South Korea signs deal to raise financial burden for U.S. troops 8.2%

Timothy Betts (L), the U.S. negotiator for defense costs in South Korea, and his counterpart, Chang Won-sam sign a provisional cost-sharing deal during their meeting at the Ministry of Foreign Affairs in Seoul on Sunday. Photo by Yonhap/EPA

Feb. 10 (UPI) — South Korea on Sunday signed a provisional deal to raise its contribution for U.S. troops in the nation by 8.2 percent.

In the agreement approved in Seoul, South Korea will pay $890 million for 28,000 U.S. forces, up from $870 million, Yonhap News Agency reported. The contract is for one year and South Korea had wanted it for three to five years, but there is an option for extensions, according to South Korea’s Foreign Ministry.

To become official, the deal must still be approved by South Korea’s National Assembly, which is expected in April. The U.S. Congress doesn’t need to ratify the accord.

South Korea will expand its contribution in goods or services, instead of money, for construction and logistical support.

The 8.2 percent figure marks the increase in South Korea’s defense budget. Inflation, however, is 1.5 percent.

Foreign Minister Kang Kyung-wha and Timothy Betts, the top U.S. delegate to the Special Measures Agreement talks, appeared at a signing ceremony.

She described the talks as a “very long process but ultimately a very successful process.”

The foreign minister told Betts: “We were able to close the gap on the total amount of the number [cost], and that I think is due to the goodwill and the trust that the two sides have built over the past years.”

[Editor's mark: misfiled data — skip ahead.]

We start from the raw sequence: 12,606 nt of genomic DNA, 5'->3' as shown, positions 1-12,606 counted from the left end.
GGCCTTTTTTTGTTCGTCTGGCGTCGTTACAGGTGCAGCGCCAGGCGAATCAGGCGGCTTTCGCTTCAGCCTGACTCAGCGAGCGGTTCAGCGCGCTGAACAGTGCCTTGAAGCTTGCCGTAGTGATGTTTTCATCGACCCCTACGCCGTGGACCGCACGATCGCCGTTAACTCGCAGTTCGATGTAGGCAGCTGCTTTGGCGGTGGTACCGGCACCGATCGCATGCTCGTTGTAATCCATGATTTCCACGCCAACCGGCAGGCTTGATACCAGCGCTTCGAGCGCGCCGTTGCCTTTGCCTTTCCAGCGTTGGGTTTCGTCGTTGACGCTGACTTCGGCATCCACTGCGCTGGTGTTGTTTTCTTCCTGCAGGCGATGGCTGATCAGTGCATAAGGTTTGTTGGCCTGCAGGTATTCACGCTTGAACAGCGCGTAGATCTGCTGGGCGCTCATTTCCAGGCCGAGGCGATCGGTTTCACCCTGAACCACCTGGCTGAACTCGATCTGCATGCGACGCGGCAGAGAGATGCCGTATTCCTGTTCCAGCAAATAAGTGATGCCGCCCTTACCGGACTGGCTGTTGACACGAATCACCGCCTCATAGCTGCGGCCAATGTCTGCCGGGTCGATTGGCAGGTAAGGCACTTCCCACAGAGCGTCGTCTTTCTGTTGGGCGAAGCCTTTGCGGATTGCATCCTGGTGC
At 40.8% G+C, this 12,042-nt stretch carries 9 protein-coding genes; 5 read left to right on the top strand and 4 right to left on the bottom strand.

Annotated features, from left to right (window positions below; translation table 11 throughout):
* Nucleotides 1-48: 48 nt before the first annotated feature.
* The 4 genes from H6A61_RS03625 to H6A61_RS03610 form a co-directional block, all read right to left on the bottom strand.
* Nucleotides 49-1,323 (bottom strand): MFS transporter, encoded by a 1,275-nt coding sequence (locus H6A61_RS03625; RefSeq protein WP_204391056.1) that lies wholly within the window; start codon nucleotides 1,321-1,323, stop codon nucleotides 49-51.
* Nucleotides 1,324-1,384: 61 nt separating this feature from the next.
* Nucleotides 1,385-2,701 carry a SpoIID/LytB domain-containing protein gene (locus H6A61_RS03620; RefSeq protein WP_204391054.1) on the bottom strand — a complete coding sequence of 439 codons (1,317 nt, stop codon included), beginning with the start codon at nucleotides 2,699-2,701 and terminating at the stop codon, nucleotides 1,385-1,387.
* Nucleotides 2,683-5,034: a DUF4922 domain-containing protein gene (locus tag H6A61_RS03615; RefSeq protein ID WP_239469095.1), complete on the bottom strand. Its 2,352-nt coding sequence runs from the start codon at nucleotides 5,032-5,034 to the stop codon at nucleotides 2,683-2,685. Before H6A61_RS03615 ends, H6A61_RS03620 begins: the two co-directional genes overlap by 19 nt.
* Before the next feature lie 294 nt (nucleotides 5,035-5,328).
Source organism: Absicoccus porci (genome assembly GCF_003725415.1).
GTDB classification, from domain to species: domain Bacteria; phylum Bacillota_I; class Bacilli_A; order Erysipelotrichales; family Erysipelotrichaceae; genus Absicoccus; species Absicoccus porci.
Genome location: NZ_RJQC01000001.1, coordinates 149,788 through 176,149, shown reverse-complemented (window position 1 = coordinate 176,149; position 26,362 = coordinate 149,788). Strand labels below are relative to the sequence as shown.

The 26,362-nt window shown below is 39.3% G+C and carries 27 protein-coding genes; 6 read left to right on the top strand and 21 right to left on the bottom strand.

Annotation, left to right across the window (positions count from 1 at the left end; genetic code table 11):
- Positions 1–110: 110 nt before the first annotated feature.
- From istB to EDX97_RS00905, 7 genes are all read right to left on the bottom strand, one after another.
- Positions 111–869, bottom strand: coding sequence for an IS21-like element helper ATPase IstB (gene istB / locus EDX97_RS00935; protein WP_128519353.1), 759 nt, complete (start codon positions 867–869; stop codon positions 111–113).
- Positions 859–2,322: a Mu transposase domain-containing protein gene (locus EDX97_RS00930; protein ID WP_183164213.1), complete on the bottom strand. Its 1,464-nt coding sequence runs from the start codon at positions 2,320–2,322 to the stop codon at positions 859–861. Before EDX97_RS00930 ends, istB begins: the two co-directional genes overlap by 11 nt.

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The last agreement expired on Dec. 31.

Betts, deputy assistant secretary of state for plans, programs and operations, had 10 rounds of negotiations with Chang Won-sam, a veteran South Korean diplomat, throughout last year.

The U.S. originally demanded South Korea pay around $1.2 billion.

The United States agreed there will be no change in U.S. troop levels in South Korea, the Ministry of Foreign Affairs said in a statement.

“The U.S. government realizes that Korea does a lot for the alliance and for peace and stability of this region,” Betts said. “We are very pleased that our consultations resulted in an agreement, and I think that will deepen our cooperation in the alliance.”

South Korea has shared the financial burden for U.S. troops since the early 1990s.

The funds are used to cover the wages of South Korean workers at the bases, construction and logistical support.

In addition South Korea is a major buyer of weapon systems from the United States.

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